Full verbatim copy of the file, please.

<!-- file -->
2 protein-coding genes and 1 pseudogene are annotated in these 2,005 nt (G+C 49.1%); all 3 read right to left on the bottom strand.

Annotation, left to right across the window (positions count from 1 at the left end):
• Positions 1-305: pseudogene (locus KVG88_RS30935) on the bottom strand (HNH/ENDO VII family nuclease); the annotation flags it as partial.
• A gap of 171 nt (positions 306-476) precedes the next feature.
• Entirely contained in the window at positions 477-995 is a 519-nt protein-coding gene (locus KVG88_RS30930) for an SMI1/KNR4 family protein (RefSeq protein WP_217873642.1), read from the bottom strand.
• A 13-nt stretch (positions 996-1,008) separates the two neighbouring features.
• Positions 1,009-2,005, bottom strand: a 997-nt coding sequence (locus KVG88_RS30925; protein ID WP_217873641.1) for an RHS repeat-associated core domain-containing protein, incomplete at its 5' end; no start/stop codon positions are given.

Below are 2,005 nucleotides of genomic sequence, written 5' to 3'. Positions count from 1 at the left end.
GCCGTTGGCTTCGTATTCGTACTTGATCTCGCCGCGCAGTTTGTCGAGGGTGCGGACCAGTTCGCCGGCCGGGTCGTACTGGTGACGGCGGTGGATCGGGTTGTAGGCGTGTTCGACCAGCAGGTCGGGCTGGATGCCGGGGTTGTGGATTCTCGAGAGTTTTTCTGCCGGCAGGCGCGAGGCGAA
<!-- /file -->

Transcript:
2 protein-coding genes and 1 pseudogene are annotated in these 2,005 nt (G+C 49.1%); all 3 read right to left on the bottom strand.

Annotation, left to right across the window (positions count from 1 at the left end):
• Positions 1-305: pseudogene (locus KVG88_RS30935) on the bottom strand (HNH/ENDO VII family nuclease); the annotation flags it as partial.
• A gap of 171 nt (positions 306-476) precedes the next feature.
• Entirely contained in the window at positions 477-995 is a 519-nt protein-coding gene (locus KVG88_RS30930) for an SMI1/KNR4 family protein (RefSeq protein WP_217873642.1), read from the bottom strand.
• A 13-nt stretch (positions 996-1,008) separates the two neighbouring features.
• Positions 1,009-2,005, bottom strand: a 997-nt coding sequence (locus KVG88_RS30925; protein ID WP_217873641.1) for an RHS repeat-associated core domain-containing protein, incomplete at its 5' end; no start/stop codon positions are given.

Below are 2,005 nucleotides of genomic sequence, written 5' to 3'. Positions count from 1 at the left end.
GCCGTTGGCTTCGTATTCGTACTTGATCTCGCCGCGCAGTTTGTCGAGGGTGCGGACCAGTTCGCCGGCCGGGTCGTACTGGTGACGGCGGTGGATCGGGTTGTAGGCGTGTTCGACCAGCAGGTCGGGCTGGATGCCGGGGTTGTGGATTCTCGAGAGTTTTTCTGCCGGCAGGCGCGAGGCGAA